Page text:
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Ex-Goldman Banker Says Fund Told Her to Cut Firm From Her Resume


(Bloomberg) — An ex-Goldman Sachs Group Inc. banker said a London fund used the fact that she worked at the storied U.S. investment bank against her, telling her to remove any reference to it on her resume.

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Sedef Koktenturk sued London-based Genesis Investment Management for sex discrimination after she was fired following informal complaints about her management style.

She alleged in the suit that the fund applied double-standards when it came to the behavior of her and her male colleagues, and that if she were a man, her “success and direct approach” would have been prized by the firm. Genesis denies the claim and is defending the suit.

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The resume deletion allegation doesn’t form part of the sex discrimination claim and the tribunal won’t need to rule on whether it happened.

During her cross-examination in the case, Koktenturk was asked if she believed the firm showed her bias because she previously worked at Goldman Sachs, where she was an executive director in the investment management division.

“The discrimination is that there’s a stereotype of culture they think is at Goldman Sachs” and those stereotypes are “used to discriminate against women,” she told London employment judges at a hearing on Jan. 26. “I was told to remove Goldman Sachs multiple times from my CV. They’re using the same definitions to stereotype me and they think it’s the culture.”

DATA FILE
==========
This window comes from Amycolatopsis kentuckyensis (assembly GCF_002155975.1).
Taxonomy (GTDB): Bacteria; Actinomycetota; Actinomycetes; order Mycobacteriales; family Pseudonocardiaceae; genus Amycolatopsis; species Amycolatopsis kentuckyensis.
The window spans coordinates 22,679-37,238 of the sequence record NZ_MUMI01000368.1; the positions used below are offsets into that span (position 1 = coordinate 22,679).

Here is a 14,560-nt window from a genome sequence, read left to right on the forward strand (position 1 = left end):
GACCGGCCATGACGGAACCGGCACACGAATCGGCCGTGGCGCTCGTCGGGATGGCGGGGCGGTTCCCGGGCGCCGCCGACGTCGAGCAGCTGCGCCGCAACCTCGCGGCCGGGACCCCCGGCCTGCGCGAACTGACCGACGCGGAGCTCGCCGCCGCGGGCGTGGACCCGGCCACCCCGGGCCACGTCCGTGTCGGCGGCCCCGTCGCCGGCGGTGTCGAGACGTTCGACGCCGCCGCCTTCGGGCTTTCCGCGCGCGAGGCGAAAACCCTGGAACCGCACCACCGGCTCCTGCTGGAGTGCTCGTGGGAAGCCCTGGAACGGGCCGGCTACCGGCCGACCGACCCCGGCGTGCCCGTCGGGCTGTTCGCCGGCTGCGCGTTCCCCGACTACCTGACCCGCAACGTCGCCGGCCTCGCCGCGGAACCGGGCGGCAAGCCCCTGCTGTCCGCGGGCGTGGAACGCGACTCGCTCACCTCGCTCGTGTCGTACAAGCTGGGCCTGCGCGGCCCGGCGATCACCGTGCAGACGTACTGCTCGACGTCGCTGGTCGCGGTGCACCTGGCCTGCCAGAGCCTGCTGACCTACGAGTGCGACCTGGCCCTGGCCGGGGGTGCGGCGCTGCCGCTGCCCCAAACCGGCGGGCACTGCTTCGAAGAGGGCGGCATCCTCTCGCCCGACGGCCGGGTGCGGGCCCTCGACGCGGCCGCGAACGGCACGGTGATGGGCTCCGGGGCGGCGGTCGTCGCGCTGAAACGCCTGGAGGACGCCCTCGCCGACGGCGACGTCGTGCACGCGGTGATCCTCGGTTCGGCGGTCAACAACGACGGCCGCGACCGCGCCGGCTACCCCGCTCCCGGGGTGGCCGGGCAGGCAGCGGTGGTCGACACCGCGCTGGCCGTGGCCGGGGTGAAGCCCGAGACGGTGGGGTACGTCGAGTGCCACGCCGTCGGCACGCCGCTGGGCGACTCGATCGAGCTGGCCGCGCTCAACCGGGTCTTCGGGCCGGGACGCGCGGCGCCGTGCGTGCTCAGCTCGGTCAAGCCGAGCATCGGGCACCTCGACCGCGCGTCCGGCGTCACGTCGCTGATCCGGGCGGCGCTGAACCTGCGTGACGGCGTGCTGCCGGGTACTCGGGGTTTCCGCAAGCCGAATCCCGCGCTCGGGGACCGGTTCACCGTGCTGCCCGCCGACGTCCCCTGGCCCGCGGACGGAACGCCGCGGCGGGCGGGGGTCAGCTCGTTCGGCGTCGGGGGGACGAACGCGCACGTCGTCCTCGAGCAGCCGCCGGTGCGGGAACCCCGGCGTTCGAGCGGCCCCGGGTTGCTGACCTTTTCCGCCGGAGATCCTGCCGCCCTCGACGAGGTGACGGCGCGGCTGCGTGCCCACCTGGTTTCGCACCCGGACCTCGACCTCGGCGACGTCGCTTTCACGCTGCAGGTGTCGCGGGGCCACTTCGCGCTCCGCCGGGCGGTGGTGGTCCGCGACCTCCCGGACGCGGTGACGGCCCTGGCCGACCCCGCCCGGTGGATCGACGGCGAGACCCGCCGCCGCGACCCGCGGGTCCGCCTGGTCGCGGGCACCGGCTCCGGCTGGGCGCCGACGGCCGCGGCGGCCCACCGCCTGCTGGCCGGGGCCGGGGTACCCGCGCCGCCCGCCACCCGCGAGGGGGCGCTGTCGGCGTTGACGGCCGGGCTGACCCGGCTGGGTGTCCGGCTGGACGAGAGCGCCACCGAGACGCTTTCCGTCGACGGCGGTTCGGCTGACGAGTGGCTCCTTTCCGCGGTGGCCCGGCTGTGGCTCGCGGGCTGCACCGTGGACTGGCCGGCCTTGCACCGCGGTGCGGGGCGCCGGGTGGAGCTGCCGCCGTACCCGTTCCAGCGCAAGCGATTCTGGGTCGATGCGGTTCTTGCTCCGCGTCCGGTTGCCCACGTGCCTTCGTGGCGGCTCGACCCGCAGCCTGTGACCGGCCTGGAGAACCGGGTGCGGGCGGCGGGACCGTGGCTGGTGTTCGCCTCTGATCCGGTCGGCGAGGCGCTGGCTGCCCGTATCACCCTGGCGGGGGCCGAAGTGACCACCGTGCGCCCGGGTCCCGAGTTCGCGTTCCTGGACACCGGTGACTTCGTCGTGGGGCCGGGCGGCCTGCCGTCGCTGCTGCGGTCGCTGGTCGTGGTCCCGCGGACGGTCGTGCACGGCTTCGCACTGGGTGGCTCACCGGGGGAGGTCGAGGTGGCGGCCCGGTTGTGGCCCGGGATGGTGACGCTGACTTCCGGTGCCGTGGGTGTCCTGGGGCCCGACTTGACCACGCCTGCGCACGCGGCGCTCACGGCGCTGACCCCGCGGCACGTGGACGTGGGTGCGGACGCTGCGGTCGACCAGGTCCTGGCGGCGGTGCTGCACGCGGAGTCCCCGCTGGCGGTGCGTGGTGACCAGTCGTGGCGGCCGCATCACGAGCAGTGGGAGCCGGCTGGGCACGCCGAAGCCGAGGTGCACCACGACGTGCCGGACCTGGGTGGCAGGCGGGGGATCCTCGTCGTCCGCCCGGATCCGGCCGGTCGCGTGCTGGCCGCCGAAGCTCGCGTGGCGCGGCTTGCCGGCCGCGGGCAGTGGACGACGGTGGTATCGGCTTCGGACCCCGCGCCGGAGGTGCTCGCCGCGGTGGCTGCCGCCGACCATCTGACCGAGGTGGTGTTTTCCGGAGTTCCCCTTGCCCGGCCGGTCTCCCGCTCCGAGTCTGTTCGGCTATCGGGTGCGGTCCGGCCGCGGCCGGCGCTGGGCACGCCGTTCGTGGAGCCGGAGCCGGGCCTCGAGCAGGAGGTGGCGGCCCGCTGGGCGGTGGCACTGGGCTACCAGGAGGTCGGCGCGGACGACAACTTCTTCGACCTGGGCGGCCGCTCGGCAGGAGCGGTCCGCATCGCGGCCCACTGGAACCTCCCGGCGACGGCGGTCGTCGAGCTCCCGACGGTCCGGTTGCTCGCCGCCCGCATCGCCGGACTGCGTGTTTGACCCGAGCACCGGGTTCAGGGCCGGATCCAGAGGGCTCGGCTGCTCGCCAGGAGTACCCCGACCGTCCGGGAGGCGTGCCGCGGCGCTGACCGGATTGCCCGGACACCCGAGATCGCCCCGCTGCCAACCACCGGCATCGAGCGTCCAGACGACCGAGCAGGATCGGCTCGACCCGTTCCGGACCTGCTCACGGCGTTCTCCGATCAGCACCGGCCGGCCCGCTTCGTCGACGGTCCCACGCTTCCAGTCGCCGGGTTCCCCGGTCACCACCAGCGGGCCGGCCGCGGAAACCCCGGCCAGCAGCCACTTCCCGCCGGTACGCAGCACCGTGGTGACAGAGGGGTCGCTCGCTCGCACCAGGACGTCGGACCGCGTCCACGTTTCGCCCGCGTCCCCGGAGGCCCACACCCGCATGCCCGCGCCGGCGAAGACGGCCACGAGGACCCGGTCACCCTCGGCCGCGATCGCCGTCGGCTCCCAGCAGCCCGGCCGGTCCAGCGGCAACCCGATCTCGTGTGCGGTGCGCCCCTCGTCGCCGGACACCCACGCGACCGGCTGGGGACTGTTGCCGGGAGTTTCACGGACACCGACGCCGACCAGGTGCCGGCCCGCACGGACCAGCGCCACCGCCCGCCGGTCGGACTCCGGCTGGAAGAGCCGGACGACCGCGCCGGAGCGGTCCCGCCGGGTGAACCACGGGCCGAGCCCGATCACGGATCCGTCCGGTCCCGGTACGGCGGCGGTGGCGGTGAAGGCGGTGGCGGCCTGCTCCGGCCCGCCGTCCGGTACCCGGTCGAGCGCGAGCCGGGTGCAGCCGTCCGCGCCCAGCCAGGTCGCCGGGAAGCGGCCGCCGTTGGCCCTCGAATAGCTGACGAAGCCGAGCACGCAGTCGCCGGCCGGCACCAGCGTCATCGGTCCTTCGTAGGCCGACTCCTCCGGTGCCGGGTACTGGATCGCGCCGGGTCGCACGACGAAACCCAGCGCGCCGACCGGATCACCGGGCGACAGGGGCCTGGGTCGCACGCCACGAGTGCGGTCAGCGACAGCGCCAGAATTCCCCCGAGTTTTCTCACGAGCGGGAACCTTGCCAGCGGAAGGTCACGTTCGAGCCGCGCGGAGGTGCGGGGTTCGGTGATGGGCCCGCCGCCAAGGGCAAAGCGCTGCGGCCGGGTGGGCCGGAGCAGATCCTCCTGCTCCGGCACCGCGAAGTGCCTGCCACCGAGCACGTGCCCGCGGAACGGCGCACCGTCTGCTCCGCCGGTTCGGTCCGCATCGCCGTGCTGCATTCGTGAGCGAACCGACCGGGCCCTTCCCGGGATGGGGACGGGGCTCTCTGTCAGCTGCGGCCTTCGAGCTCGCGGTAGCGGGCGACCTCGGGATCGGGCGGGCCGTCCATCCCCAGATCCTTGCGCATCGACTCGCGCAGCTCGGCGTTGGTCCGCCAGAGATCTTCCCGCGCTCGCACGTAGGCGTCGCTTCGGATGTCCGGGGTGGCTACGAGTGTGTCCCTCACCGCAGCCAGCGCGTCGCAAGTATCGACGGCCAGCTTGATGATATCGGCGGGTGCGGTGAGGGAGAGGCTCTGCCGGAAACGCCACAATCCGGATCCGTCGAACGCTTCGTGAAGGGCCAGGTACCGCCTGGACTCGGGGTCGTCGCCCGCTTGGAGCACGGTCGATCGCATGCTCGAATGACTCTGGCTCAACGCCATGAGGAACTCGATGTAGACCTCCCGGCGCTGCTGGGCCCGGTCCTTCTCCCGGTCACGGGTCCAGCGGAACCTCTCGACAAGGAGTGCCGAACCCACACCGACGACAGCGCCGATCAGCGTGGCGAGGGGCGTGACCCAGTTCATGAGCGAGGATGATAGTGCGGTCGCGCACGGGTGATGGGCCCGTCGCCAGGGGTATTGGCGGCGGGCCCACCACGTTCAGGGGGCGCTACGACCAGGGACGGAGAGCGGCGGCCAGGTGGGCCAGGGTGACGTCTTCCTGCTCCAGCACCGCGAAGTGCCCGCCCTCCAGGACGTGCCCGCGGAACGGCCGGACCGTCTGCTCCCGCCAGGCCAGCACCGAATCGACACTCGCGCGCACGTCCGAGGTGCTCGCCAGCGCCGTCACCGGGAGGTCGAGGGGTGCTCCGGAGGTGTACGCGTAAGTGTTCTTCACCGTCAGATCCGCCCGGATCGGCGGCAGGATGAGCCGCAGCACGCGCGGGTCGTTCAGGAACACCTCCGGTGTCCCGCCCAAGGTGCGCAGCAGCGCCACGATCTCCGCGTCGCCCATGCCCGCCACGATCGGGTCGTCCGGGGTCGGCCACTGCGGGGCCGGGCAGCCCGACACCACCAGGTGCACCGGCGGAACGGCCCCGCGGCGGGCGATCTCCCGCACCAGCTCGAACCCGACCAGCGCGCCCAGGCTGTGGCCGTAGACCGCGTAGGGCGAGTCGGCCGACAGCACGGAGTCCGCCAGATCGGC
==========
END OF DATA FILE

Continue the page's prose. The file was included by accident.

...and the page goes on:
Koktenturk’s lawyer and Goldman Sachs declined to comment. Goldman Sachs is not involved in the case.

“We refute the allegation, made for the first time by Ms. Koktenturk during her oral evidence to the tribunal last week, that she was asked to remove a reference to any of her previous employers on her CV,” a spokesperson for Genesis said by email. “As a firm we are proud to have recruited professionals from across the global investment market and we treat all of our Genesis colleagues with dignity and respect.”

‘Silly Hours’

An email sent by Koktenturk’s line manager to another colleague referred to her “irrational” hours, which perhaps “comes from Goldman.” Chris Ellyatt, the Genesis managing director who sent the email, said in a witness statement that his comment about “this not being Goldman Sachs” was entirely related to her not needing to put in “silly hours.”

“The fact that Sedef had previously worked at Goldman Sachs did not give me a pre-determined view of her,” Ellyatt said in the statement. “That said, in the finance industry it is well understood that Goldman Sachs has a unique culture and it demands much of its employees — there is a very strong ‘presenteeism’ ethic which we do not have at Genesis.”

Koktenturk, who was an associate partner at Genesis at the time of her dismissal in April 2020, took a two-year break from finance to train and compete for Turkey at the 2008 Olympic Games in Beijing and did stints at Goldman Sachs before and after her Olympic experience.

In her witness statement, she said Genesis partners tried to distinguish it “from the Goldman Sachs (and the traditional city) emphasis on long hours, hard work and high expectations.” Yet nobody told her anything along the lines that Genesis didn’t push people too hard and that having a happy team was prioritized, she said.

“Ultimately, Genesis is an asset management company, and, like any asset management company, their number one priority is making money,” Koktenturk said.

She said at points she was working similar hours to when she was at Goldman Sachs.

(Updates with details from Koktenturk’s witness statement)

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